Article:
When columnist Nat Hentoff recommended the little known governor of Alaska, Sarah Palin, as perhaps the best choice John McCain could make for his running mate, Hentoff did so on the basis of Palin's remarkable story as the mother of a Down Syndrome child. Contrary to the common practice these days, she chose to have her child, keep her child, and love her child. As a result, Hentoff argued that Palin would be "a decided asset: an independent Republican governor, a woman, a defender of life against the creeping culture of death and a fresh face in national politics."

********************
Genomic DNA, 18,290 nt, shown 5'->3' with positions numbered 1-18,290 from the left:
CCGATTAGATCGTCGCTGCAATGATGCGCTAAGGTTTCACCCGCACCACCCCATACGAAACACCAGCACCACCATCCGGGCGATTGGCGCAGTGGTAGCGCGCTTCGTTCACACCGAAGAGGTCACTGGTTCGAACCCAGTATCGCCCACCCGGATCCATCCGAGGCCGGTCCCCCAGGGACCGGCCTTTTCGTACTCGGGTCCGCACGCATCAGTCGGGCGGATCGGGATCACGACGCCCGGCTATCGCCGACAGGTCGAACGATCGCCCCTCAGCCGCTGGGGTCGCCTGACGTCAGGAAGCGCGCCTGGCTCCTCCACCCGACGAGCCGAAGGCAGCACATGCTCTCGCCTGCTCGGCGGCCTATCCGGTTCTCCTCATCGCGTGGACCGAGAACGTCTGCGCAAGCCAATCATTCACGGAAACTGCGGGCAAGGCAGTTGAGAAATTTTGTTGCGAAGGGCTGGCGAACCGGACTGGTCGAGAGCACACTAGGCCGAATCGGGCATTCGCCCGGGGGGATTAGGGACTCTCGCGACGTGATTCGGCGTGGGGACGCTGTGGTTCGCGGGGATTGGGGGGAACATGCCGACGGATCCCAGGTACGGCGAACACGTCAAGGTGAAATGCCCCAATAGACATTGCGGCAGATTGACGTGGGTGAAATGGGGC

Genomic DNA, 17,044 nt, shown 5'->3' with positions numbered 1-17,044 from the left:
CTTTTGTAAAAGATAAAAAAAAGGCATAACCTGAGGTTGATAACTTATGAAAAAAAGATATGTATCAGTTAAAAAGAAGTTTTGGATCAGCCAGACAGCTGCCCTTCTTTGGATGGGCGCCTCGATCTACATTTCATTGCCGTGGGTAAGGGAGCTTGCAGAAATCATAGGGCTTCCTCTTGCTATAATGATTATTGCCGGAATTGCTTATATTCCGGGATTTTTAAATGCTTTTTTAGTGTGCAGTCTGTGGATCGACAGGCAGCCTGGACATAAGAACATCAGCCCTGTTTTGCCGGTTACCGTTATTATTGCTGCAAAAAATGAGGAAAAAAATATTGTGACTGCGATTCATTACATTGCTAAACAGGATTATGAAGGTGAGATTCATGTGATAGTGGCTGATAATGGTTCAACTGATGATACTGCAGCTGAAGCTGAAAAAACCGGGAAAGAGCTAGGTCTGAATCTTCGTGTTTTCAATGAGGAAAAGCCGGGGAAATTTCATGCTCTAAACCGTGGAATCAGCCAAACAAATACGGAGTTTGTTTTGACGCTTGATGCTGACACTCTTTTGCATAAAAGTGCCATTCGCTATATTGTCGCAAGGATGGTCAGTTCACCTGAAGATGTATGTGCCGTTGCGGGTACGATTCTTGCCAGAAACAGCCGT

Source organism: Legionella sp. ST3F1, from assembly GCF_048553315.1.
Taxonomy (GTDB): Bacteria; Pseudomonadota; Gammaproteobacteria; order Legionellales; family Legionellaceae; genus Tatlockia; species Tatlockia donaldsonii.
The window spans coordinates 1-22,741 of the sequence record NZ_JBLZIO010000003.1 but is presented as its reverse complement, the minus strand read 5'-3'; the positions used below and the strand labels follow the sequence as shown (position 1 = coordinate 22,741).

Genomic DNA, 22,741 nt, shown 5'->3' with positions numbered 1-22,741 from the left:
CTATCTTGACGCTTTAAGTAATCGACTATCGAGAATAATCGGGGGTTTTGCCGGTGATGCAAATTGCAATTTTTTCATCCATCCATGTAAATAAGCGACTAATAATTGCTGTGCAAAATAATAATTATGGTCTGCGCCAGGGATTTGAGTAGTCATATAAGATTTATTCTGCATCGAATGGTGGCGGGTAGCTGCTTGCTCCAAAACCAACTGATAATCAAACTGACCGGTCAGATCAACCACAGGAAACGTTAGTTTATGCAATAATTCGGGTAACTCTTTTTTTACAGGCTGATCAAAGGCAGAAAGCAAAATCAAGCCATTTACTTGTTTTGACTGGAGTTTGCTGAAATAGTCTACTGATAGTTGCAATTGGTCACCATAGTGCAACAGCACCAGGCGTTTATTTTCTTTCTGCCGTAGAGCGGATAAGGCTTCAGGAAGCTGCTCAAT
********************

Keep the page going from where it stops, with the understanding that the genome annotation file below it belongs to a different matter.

But, more importantly, he argued, because of her own personal courage, family, and story, "Her presence could highlight Obama's extremist abortion views on whether certain lives are worth living--even a child born after a botched abortion."
Almost no one paid attention to Hentoff's Washington Times op-ed piece last spring--or to his seemingly out-of-right-field recommendation. But the pro-life movement will certainly be grateful that John McCain did pay attention and took the recommendation to heart.